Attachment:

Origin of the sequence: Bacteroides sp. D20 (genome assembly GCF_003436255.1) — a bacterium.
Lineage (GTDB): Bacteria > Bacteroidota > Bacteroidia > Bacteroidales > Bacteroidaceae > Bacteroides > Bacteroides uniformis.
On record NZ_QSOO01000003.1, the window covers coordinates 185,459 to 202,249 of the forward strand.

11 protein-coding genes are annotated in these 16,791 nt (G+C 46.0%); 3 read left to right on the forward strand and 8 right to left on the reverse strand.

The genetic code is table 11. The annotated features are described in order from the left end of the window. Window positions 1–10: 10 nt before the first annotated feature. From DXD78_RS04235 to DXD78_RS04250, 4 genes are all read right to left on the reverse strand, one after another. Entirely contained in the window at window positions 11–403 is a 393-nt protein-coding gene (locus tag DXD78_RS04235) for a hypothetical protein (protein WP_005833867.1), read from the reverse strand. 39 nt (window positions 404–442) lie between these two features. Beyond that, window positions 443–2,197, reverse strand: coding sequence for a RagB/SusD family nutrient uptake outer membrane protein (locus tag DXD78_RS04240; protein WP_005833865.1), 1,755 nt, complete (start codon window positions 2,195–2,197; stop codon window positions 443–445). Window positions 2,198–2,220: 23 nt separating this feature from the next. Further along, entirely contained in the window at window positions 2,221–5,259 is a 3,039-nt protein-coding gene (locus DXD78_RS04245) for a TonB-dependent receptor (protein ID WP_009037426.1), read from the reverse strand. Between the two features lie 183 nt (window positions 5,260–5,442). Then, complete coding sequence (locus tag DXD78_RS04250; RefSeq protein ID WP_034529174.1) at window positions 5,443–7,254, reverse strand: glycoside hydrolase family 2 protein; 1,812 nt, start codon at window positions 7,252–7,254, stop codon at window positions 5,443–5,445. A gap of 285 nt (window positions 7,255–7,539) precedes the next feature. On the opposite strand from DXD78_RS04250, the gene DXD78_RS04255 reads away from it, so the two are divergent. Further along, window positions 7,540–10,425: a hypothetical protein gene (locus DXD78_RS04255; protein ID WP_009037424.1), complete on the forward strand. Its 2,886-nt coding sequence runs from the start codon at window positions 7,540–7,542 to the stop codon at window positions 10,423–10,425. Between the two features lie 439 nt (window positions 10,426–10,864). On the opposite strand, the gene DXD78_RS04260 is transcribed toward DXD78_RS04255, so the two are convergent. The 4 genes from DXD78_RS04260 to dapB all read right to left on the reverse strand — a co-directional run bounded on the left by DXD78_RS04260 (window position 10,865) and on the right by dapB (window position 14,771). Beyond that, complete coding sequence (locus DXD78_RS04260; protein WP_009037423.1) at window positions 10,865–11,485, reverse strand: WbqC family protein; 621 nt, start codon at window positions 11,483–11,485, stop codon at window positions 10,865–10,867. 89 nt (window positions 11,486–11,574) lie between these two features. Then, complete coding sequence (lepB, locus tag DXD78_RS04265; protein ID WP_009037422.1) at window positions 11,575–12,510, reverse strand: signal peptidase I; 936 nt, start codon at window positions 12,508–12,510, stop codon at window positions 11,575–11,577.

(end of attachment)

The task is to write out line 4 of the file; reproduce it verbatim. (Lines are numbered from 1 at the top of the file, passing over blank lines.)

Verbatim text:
11 protein-coding genes are annotated in these 16,791 nt (G+C 46.0%); 3 read left to right on the forward strand and 8 right to left on the reverse strand.